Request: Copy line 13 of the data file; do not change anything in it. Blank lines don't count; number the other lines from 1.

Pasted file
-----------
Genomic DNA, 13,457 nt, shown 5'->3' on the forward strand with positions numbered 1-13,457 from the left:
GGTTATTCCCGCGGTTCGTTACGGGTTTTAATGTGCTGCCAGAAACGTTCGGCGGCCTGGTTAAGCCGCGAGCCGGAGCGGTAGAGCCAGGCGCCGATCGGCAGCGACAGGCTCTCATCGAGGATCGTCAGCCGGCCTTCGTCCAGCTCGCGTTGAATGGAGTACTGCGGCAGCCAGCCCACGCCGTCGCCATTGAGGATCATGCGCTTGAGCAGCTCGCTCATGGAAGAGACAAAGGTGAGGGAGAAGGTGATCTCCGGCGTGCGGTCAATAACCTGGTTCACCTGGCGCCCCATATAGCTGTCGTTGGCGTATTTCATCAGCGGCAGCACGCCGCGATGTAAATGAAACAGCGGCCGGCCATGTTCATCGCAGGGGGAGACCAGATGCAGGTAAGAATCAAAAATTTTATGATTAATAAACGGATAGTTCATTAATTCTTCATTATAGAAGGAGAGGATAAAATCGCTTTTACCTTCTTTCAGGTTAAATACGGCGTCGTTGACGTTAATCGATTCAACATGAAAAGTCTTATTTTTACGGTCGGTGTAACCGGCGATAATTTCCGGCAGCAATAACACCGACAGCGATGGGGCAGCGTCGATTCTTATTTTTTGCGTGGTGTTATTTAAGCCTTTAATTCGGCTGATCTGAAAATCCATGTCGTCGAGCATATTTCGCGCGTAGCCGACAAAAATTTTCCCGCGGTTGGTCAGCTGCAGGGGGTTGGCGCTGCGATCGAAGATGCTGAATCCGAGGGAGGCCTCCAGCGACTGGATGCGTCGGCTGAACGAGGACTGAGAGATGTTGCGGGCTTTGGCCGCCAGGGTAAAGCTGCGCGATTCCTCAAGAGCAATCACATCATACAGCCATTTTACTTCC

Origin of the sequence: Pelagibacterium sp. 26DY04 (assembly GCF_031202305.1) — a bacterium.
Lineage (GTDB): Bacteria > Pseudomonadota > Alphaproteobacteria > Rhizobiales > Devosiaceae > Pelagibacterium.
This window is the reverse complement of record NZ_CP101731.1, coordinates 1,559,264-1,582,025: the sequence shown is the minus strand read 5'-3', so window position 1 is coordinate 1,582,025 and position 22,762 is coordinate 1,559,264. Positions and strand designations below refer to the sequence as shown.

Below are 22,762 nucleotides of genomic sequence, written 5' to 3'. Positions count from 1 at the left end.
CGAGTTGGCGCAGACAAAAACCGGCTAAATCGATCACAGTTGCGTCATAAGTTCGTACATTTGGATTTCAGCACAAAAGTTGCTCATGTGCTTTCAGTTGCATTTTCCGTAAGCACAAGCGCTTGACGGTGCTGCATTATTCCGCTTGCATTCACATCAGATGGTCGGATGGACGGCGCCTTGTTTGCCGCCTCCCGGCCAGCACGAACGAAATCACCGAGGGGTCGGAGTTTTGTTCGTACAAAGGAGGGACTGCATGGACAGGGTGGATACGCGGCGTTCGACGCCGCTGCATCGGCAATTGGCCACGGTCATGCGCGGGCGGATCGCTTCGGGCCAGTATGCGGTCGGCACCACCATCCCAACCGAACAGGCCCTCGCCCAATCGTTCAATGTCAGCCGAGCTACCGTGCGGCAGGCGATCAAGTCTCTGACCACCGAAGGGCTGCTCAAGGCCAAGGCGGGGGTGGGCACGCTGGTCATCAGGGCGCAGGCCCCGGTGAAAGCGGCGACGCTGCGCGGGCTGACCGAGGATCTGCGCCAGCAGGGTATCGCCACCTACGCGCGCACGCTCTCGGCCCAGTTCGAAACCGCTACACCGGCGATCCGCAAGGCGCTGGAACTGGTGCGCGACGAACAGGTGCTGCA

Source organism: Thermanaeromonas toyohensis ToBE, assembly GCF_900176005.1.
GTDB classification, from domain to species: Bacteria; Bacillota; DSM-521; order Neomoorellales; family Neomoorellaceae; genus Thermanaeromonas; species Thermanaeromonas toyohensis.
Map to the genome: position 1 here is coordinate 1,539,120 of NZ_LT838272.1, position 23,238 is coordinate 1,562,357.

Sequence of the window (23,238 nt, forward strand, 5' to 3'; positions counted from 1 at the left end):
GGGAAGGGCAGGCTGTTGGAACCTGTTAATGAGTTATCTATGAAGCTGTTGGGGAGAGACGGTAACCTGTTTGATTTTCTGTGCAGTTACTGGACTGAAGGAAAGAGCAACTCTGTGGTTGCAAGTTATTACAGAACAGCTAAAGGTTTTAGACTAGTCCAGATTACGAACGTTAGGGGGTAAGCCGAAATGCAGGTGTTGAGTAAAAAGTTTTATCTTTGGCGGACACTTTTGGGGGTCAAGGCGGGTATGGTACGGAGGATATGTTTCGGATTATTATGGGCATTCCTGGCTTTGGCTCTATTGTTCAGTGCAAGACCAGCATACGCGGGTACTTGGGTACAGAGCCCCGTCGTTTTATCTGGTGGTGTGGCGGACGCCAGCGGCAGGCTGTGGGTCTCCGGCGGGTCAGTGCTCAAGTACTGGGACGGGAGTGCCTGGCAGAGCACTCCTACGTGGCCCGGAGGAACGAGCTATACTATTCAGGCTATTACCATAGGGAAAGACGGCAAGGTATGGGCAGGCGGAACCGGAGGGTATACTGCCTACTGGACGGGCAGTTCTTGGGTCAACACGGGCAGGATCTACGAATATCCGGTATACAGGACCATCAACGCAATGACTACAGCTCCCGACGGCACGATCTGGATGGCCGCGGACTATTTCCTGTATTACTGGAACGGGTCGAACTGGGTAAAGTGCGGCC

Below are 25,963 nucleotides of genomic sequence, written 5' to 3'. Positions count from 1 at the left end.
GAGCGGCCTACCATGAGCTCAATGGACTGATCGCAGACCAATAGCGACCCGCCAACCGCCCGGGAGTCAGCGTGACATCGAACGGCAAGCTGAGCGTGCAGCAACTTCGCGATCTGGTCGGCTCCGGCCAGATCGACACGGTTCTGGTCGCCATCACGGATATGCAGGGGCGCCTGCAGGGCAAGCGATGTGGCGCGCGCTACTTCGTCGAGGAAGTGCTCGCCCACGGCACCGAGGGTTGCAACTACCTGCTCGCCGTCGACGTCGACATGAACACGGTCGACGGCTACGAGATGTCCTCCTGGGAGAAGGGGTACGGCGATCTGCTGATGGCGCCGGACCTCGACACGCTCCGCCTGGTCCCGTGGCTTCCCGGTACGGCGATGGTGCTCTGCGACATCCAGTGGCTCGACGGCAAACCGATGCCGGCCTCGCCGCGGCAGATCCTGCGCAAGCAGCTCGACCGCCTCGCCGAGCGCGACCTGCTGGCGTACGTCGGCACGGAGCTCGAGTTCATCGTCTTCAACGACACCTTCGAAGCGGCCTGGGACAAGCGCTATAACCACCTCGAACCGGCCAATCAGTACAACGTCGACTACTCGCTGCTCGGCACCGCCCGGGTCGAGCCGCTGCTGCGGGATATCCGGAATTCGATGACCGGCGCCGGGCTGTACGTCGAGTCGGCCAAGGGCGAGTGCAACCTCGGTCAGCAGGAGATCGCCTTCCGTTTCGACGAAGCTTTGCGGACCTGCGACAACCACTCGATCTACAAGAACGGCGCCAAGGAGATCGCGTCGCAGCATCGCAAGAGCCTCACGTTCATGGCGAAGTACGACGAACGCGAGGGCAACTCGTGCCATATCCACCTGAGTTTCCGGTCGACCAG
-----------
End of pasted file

Below are 25,963 nucleotides of genomic sequence, written 5' to 3'. Positions count from 1 at the left end.